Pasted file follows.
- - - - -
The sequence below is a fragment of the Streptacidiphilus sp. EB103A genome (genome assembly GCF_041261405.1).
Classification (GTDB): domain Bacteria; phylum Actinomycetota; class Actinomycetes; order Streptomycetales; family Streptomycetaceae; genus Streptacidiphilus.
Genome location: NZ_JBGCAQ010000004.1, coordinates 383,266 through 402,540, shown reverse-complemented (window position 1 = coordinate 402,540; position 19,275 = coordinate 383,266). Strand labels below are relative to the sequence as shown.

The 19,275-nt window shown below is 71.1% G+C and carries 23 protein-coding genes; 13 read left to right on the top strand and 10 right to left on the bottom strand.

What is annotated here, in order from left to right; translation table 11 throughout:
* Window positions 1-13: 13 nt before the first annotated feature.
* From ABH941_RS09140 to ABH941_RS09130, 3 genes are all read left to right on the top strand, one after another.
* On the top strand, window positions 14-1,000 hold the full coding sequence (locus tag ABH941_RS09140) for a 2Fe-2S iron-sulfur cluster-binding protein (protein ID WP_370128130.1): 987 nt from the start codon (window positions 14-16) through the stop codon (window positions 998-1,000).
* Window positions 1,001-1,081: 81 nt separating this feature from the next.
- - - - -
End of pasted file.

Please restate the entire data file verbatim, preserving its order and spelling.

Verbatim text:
The sequence below is a fragment of the Streptacidiphilus sp. EB103A genome (genome assembly GCF_041261405.1).
Classification (GTDB): domain Bacteria; phylum Actinomycetota; class Actinomycetes; order Streptomycetales; family Streptomycetaceae; genus Streptacidiphilus.
Genome location: NZ_JBGCAQ010000004.1, coordinates 383,266 through 402,540, shown reverse-complemented (window position 1 = coordinate 402,540; position 19,275 = coordinate 383,266). Strand labels below are relative to the sequence as shown.

The 19,275-nt window shown below is 71.1% G+C and carries 23 protein-coding genes; 13 read left to right on the top strand and 10 right to left on the bottom strand.

What is annotated here, in order from left to right; translation table 11 throughout:
* Window positions 1-13: 13 nt before the first annotated feature.
* From ABH941_RS09140 to ABH941_RS09130, 3 genes are all read left to right on the top strand, one after another.
* On the top strand, window positions 14-1,000 hold the full coding sequence (locus tag ABH941_RS09140) for a 2Fe-2S iron-sulfur cluster-binding protein (protein ID WP_370128130.1): 987 nt from the start codon (window positions 14-16) through the stop codon (window positions 998-1,000).
* Window positions 1,001-1,081: 81 nt separating this feature from the next.